Should Medical Evangelism Be Emphasized in Our Ministerial Training?

Should Medical Evangelism Be Emphasized in Our Ministerial Training?

What is the approach the school should take in providing this type of training within the ministerial curriculum? Is a rad­ical change implied?

WILBUR K. NELSON, Bible Department, Taiwan Training Institute

Without question the ministerial training program now available in our colleges and university emphasizing the "preaching of the Word" is meeting the world's greatest need—men of character, intelligence, sympathy, and piety. How­ever, in view of the following facts it is sug­gested that a new emphasis on medical evangelism in the curriculum of students preparing for the gospel ministry be con­sidered by those responsible for ministerial training.

In Christ's commission to the seventy, who may well be called the first century counterparts of today's ministerial students, the command was, "Heal the sick . . . and say unto them, The kingdom of God is come nigh unto you." t

The plan of evangelism is unescapably clear: minister to the needs of mankind, that man's "whole spirit and soul and body be preserved blameless unto the coming of our Lord Jesus Christ." 2 The twelve re­ceived the same commission as the seventy,' therefore, it is logical to believe that those who have been called to preach the gospel today are expected to carry out the com­mission given to the first evangelists, and this means not only preaching but reliev­ing physical suffering whenever and wher­ever it is necessary. John's prayer, "Be­loved, I wish above all things that thou may­est prosper and be in health, even as thy soul prospereth"4 should be that of the evangelist for everyone he meets.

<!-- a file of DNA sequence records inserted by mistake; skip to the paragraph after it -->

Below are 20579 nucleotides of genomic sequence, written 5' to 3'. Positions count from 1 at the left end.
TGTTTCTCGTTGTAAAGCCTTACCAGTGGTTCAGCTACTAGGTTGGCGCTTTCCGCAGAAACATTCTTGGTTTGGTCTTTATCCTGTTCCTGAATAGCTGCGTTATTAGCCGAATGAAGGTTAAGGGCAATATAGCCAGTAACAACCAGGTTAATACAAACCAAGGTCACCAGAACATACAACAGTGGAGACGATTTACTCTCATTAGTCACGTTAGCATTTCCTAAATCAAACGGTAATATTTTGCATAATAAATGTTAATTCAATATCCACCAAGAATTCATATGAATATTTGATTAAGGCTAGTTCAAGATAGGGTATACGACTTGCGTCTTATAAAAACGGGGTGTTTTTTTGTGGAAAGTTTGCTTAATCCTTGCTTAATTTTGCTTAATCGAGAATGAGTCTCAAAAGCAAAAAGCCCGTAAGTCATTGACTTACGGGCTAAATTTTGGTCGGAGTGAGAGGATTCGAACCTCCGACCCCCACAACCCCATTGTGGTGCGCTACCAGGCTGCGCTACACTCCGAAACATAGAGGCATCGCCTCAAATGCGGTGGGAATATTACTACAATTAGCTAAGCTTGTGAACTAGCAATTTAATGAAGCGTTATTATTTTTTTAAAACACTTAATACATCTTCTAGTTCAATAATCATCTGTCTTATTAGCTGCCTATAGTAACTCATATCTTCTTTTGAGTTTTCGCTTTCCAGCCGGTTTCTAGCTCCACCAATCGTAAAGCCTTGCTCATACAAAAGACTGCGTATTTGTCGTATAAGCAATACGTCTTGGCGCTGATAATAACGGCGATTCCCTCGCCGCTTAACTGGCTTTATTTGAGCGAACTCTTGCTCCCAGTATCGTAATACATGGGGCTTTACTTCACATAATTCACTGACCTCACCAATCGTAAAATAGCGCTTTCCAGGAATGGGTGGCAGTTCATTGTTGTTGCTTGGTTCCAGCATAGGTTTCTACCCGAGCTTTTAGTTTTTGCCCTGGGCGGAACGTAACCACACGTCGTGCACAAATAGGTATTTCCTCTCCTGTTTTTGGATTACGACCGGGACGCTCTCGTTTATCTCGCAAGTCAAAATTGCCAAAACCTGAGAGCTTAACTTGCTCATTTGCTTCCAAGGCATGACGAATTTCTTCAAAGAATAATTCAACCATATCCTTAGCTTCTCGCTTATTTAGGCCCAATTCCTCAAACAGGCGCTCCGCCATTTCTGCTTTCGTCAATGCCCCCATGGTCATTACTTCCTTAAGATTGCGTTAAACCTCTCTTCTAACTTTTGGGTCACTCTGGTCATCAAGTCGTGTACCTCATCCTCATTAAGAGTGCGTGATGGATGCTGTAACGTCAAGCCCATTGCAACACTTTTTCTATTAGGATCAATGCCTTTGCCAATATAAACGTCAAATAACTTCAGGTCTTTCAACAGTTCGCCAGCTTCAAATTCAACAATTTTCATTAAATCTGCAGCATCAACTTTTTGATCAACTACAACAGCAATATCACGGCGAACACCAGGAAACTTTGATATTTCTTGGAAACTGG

Christ's blending of physical and spir­itual ministration is illustrated in His heal­ing of the paralytic. He healed the man's soul when He said, "Thy sins be forgiven thee," and his body when He commanded, "Arise, and take up thy bed, and walk." '

Statements from the Spirit of Prophecy regarding medical missionary work and the gospel ministry carry a note of intensive urgency:

I wish to tell you that soon there will be no work done in ministerial lines but medical missionary work. The work of a minister is to minister.'

The Lord, in His great goodness and matchless love, has been urging upon His human instrumen­talities that missionaries are not really complete in their education unless they have a knowledge of how to treat the sick and suffering.7

The educator and students endeavoring to fulfil this clear instruction face perplex­ities. Critics inquire: "Do you expect min­isters to diagnose and treat disease? Would not that prove dangerous and illegal?" And the prospective minister reading that a competent physician is "qualified to do ten­fold more good as a missionary for God than if . . . [he] were to go forth merely as a preacher of the word" 5 inquires: "Should I not then study medicine rather than the­ology?" To this question we must answer: "Not if God has called you to the ministryl" But we repeat that his education is incom­plete if he is not prepared to work as a team with physicians and nurses and if he is not intelligent on the cause of disease and what he can do to relieve suffering by simple means, and prevent disease by health education.